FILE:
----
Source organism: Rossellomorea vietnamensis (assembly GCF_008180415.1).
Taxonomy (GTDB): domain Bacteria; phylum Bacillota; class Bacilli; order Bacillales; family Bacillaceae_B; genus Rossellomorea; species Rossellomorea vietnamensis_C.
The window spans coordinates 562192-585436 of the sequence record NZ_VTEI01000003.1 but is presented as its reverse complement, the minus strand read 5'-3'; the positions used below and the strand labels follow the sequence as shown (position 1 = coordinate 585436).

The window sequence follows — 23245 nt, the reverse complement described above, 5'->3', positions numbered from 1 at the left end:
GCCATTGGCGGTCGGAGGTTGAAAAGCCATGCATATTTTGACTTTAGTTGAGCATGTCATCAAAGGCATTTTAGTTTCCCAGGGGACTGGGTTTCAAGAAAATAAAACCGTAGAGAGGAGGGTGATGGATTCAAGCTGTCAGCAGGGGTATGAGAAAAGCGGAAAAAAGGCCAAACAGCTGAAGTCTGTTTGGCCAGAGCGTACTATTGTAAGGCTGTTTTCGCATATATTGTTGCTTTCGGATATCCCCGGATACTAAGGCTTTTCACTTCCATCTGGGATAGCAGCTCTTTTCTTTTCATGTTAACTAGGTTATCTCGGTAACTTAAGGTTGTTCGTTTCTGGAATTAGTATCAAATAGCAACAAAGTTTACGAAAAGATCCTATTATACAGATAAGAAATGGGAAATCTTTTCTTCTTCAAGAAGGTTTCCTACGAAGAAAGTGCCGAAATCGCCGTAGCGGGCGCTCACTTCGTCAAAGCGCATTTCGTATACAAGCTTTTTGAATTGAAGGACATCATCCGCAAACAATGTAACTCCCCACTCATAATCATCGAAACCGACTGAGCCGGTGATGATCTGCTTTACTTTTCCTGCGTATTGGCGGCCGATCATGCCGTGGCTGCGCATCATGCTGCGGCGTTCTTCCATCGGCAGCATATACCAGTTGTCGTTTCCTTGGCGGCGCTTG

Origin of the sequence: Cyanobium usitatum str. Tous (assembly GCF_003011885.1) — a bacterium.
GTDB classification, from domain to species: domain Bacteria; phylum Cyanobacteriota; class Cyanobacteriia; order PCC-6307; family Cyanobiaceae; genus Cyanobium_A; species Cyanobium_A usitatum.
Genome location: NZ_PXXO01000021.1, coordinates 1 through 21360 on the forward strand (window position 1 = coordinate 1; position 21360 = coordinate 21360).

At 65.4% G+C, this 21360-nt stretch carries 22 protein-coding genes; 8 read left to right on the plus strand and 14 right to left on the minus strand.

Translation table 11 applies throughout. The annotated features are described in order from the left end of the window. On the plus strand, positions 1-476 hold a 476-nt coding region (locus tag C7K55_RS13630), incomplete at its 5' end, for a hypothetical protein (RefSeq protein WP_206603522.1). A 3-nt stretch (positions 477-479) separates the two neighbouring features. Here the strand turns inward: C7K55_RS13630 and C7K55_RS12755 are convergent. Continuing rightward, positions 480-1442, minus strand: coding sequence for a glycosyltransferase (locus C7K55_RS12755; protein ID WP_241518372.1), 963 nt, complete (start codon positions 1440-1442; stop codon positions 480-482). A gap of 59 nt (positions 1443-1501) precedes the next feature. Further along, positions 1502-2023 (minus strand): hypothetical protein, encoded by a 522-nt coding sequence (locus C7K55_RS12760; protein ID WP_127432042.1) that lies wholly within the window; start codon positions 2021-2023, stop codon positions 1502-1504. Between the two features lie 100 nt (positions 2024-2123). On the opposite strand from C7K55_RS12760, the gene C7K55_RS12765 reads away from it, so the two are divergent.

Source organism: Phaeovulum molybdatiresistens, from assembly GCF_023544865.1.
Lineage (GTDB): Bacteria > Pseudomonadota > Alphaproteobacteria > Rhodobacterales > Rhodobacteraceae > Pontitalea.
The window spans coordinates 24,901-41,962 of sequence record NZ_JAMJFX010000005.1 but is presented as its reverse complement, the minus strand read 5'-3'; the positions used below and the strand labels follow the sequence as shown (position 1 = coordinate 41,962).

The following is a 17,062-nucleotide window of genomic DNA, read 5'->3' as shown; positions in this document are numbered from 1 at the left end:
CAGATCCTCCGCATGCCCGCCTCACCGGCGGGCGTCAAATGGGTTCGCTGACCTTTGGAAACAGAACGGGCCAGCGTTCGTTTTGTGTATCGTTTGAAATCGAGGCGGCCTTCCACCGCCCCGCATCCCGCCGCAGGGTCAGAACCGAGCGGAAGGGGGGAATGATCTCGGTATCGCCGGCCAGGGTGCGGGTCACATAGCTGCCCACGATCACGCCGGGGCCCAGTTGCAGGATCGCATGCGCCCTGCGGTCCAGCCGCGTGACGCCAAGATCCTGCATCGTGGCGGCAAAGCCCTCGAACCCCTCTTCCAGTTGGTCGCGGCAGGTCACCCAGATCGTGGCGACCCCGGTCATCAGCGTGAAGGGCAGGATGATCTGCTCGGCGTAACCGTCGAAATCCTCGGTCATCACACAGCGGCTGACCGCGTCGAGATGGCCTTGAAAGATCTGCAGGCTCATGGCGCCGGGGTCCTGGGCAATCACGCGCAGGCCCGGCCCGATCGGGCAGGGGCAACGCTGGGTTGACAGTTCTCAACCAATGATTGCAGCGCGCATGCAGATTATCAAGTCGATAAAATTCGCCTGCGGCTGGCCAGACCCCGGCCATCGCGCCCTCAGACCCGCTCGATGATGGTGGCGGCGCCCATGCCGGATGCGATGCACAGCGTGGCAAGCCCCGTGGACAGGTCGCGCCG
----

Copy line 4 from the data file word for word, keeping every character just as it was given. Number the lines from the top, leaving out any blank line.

The window sequence follows — 23245 nt, the reverse complement described above, 5'->3', positions numbered from 1 at the left end: